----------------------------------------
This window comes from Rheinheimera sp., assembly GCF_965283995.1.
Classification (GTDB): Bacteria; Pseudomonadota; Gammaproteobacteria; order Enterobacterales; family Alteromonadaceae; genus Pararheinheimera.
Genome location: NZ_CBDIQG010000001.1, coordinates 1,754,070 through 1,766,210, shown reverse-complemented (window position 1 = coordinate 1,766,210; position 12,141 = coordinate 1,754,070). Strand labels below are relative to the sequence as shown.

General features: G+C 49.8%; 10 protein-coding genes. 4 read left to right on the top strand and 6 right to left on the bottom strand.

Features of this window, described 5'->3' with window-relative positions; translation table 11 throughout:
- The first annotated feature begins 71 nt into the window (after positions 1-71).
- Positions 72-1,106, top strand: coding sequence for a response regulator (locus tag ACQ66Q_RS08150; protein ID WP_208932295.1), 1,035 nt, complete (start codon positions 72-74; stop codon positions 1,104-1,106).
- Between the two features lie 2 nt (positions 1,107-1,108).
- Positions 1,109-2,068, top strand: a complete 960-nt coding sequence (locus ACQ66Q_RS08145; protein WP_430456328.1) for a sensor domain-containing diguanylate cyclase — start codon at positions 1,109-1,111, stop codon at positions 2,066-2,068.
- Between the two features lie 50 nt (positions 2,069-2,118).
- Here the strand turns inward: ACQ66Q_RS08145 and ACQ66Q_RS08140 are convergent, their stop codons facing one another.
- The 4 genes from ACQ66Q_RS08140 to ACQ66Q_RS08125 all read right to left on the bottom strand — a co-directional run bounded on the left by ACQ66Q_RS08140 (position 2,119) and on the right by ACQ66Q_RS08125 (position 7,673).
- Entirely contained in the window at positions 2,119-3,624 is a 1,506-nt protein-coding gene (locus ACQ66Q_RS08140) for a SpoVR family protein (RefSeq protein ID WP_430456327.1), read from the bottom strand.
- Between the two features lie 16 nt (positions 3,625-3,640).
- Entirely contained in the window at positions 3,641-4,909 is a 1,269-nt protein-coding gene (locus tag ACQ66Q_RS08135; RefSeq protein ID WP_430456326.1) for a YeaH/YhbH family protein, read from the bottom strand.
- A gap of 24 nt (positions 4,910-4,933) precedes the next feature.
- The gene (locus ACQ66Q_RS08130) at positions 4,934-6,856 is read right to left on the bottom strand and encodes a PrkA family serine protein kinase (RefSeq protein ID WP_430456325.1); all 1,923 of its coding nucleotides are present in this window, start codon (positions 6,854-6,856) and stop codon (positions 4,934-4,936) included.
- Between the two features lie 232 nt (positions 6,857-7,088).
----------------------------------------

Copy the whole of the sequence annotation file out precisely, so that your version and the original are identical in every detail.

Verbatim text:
This window comes from Rheinheimera sp., assembly GCF_965283995.1.
Classification (GTDB): Bacteria; Pseudomonadota; Gammaproteobacteria; order Enterobacterales; family Alteromonadaceae; genus Pararheinheimera.
Genome location: NZ_CBDIQG010000001.1, coordinates 1,754,070 through 1,766,210, shown reverse-complemented (window position 1 = coordinate 1,766,210; position 12,141 = coordinate 1,754,070). Strand labels below are relative to the sequence as shown.

General features: G+C 49.8%; 10 protein-coding genes. 4 read left to right on the top strand and 6 right to left on the bottom strand.

Features of this window, described 5'->3' with window-relative positions; translation table 11 throughout:
- The first annotated feature begins 71 nt into the window (after positions 1-71).
- Positions 72-1,106, top strand: coding sequence for a response regulator (locus tag ACQ66Q_RS08150; protein ID WP_208932295.1), 1,035 nt, complete (start codon positions 72-74; stop codon positions 1,104-1,106).
- Between the two features lie 2 nt (positions 1,107-1,108).
- Positions 1,109-2,068, top strand: a complete 960-nt coding sequence (locus ACQ66Q_RS08145; protein WP_430456328.1) for a sensor domain-containing diguanylate cyclase — start codon at positions 1,109-1,111, stop codon at positions 2,066-2,068.
- Between the two features lie 50 nt (positions 2,069-2,118).
- Here the strand turns inward: ACQ66Q_RS08145 and ACQ66Q_RS08140 are convergent, their stop codons facing one another.
- The 4 genes from ACQ66Q_RS08140 to ACQ66Q_RS08125 all read right to left on the bottom strand — a co-directional run bounded on the left by ACQ66Q_RS08140 (position 2,119) and on the right by ACQ66Q_RS08125 (position 7,673).
- Entirely contained in the window at positions 2,119-3,624 is a 1,506-nt protein-coding gene (locus ACQ66Q_RS08140) for a SpoVR family protein (RefSeq protein ID WP_430456327.1), read from the bottom strand.
- Between the two features lie 16 nt (positions 3,625-3,640).
- Entirely contained in the window at positions 3,641-4,909 is a 1,269-nt protein-coding gene (locus tag ACQ66Q_RS08135; RefSeq protein ID WP_430456326.1) for a YeaH/YhbH family protein, read from the bottom strand.
- A gap of 24 nt (positions 4,910-4,933) precedes the next feature.
- The gene (locus ACQ66Q_RS08130) at positions 4,934-6,856 is read right to left on the bottom strand and encodes a PrkA family serine protein kinase (RefSeq protein ID WP_430456325.1); all 1,923 of its coding nucleotides are present in this window, start codon (positions 6,854-6,856) and stop codon (positions 4,934-4,936) included.
- Between the two features lie 232 nt (positions 6,857-7,088).